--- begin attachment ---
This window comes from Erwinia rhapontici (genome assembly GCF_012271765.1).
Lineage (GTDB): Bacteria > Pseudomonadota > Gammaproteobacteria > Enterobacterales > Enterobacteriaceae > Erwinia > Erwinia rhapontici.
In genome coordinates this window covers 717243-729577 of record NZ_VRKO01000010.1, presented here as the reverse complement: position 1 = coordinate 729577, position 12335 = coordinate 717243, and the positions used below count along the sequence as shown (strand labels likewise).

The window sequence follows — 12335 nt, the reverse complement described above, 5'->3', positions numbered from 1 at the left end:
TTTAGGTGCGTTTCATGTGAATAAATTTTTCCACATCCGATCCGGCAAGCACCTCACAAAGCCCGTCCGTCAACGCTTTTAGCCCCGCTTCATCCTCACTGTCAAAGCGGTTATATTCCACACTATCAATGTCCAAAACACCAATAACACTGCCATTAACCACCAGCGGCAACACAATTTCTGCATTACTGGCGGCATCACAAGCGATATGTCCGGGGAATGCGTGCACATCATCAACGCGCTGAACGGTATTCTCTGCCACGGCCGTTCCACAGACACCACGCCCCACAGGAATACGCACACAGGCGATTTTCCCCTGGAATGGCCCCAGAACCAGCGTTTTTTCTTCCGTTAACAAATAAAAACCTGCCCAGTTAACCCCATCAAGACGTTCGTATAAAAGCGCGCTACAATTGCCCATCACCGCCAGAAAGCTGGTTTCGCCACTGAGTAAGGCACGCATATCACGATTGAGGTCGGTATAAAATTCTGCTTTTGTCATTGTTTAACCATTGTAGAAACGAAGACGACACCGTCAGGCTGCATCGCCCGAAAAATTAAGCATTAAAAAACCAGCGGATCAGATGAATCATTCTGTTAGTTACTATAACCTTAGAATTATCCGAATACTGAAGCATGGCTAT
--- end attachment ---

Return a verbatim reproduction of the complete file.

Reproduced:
This window comes from Erwinia rhapontici (genome assembly GCF_012271765.1).
Lineage (GTDB): Bacteria > Pseudomonadota > Gammaproteobacteria > Enterobacterales > Enterobacteriaceae > Erwinia > Erwinia rhapontici.
In genome coordinates this window covers 717243-729577 of record NZ_VRKO01000010.1, presented here as the reverse complement: position 1 = coordinate 729577, position 12335 = coordinate 717243, and the positions used below count along the sequence as shown (strand labels likewise).

The window sequence follows — 12335 nt, the reverse complement described above, 5'->3', positions numbered from 1 at the left end:
TTTAGGTGCGTTTCATGTGAATAAATTTTTCCACATCCGATCCGGCAAGCACCTCACAAAGCCCGTCCGTCAACGCTTTTAGCCCCGCTTCATCCTCACTGTCAAAGCGGTTATATTCCACACTATCAATGTCCAAAACACCAATAACACTGCCATTAACCACCAGCGGCAACACAATTTCTGCATTACTGGCGGCATCACAAGCGATATGTCCGGGGAATGCGTGCACATCATCAACGCGCTGAACGGTATTCTCTGCCACGGCCGTTCCACAGACACCACGCCCCACAGGAATACGCACACAGGCGATTTTCCCCTGGAATGGCCCCAGAACCAGCGTTTTTTCTTCCGTTAACAAATAAAAACCTGCCCAGTTAACCCCATCAAGACGTTCGTATAAAAGCGCGCTACAATTGCCCATCACCGCCAGAAAGCTGGTTTCGCCACTGAGTAAGGCACGCATATCACGATTGAGGTCGGTATAAAATTCTGCTTTTGTCATTGTTTAACCATTGTAGAAACGAAGACGACACCGTCAGGCTGCATCGCCCGAAAAATTAAGCATTAAAAAACCAGCGGATCAGATGAATCATTCTGTTAGTTACTATAACCTTAGAATTATCCGAATACTGAAGCATGGCTAT